June 28, 2012
The Fener Greek Orthodox Patriarchate is preparing to take the issue of the reopening of Halki Seminary, located on Istanbul’s Heybeliada Island, to the legal platforms, sources have told Hürriyet Daily News.
The Greek minority in Turkey has long awaited the opening of the seminary, which was the main center of Orthodox Greek theological education for more than a century before Turkish authorities closed it in 1971, under a law designed to bring universities under state control. The issue was also on the agenda when Turkish Prime Minister Recep Tayyip Erdoğan met U.S. President Barack Obama in Seoul on March 25. Obama congratulated Erdoğan for “the efforts that he has made within Turkey to protect religious minorities.”
However, having yet to receive a decision on the reopening despite the government’s positive stance, the patriarchate has decided to take the issue to legal platforms. According to information gathered from patriarchate sources, if the Halki Seminary has still not officially been reopened by the end of the year, steps will be taken to pursue the issue at the court. There is no legal obstacle to the seminary’s being reopened, sources say. The patriarchate will first apply to the Ministry of Education next term, and if they still receive no positive answer on the reopening, a lawsuit will be filed.
Tired of hearing only words
Stating that they were being deprived of the right to education, even though they are citizens of the Turkish Republic, patriarchate sources said they were disturbed that the issue of mosques in Greece has been brought up often recently.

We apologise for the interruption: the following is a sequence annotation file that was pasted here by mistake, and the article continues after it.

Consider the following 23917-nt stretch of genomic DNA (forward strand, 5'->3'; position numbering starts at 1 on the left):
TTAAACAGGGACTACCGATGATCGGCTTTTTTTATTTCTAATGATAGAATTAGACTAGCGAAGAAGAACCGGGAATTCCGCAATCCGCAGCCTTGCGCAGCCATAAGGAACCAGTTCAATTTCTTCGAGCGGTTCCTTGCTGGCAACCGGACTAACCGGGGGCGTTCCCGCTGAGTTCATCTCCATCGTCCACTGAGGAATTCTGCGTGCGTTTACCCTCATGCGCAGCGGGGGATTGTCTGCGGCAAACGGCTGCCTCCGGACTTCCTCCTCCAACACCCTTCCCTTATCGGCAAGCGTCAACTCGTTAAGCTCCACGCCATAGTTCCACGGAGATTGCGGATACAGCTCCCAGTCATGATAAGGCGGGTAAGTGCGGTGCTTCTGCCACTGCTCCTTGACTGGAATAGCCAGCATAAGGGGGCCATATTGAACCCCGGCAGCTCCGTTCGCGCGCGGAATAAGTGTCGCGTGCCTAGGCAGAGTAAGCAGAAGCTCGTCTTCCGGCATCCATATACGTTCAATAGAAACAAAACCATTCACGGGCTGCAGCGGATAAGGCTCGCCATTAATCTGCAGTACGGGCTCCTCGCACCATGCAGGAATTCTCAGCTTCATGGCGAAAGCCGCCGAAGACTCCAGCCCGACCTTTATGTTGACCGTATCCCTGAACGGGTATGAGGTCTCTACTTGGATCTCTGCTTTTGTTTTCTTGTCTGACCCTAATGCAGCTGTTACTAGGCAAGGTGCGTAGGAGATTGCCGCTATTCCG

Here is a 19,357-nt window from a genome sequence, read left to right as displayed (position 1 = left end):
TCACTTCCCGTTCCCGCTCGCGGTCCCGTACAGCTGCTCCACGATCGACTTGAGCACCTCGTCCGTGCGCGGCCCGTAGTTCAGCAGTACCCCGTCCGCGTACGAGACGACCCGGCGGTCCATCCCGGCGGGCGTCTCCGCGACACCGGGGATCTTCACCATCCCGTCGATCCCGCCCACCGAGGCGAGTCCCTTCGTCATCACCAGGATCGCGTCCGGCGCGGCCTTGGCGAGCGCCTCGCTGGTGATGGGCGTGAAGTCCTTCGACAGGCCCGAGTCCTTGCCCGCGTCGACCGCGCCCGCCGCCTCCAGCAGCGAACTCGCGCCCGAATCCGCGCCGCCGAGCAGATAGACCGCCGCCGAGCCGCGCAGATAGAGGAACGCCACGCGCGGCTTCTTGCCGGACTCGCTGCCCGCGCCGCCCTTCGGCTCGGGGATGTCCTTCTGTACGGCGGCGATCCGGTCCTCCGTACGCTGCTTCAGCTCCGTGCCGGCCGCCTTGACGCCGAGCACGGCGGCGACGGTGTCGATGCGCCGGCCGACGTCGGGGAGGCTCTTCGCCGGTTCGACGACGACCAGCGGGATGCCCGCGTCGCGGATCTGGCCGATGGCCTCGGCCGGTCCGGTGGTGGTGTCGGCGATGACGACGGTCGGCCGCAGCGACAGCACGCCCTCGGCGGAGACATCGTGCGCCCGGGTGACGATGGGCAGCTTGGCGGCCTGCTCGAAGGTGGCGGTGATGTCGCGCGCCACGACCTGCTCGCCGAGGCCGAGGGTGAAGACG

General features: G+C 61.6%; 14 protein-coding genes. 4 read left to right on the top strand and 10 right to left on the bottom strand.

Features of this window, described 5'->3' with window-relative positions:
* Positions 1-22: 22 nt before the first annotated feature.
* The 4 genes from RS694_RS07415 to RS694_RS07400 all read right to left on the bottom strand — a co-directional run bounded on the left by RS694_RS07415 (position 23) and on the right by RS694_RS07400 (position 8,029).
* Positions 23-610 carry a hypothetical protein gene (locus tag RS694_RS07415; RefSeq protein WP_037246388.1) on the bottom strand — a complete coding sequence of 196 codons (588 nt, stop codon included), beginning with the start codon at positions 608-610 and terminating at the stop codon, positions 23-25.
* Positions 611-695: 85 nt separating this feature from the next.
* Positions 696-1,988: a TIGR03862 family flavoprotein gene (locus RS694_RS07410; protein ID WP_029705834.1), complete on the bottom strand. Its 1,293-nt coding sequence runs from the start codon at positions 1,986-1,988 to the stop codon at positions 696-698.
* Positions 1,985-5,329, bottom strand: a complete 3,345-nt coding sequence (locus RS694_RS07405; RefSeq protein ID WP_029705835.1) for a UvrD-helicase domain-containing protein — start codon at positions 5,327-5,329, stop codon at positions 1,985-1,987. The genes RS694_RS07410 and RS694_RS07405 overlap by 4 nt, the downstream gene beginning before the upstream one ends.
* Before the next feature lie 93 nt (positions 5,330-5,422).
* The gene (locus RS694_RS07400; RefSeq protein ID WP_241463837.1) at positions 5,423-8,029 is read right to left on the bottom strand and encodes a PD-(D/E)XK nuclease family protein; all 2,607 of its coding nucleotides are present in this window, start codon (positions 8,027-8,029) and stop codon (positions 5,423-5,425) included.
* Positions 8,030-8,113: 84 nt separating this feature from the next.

“To demand the opening of a mosque revives reciprocity. We are humiliated; they are trying our patience. We are also the citizens of this state and we are sick and tired of friendly words and promises,” sources said.
In his latest statements about the Halki seminary, Patriarch Bartholomew said he had “become tired and had run out of patience … They are constantly making promises, creating the impression that the seminary is about to open, but there is no progress. The [Justice and Development Party] AKP government has returned some of our foundations, and some of our clergymen have been given Turkish citizenship without any trouble. That’s okay. But still, I would like to ask these questions: Is it really that hard to reopen the Halki Seminary? Why do they let politics interfere with this issue?”
“We haven’t filed a lawsuit before, even though we could have, because we believed in solving our problems on more friendly terms with Turkey. But unfortunately no progress has been made. Until the end of this year, we will fight for our rights with all our patience,” said patriarchate sources. The reopening of the Halki Seminary is critical in order for Turkey to gain international prestige, sources added. “This step will also be a sign of [Turkey’s] commitment to the democratization process.”
In 1971, with the introduction of the Higher Education Law, the Halki Seminary was taken under state supervision. The Fener Greek Patriarchate did not accept this decision, so the theology department of the seminary was closed. After continuing to provide education at the high school level for a while, the seminary was shut down by the patriarchate.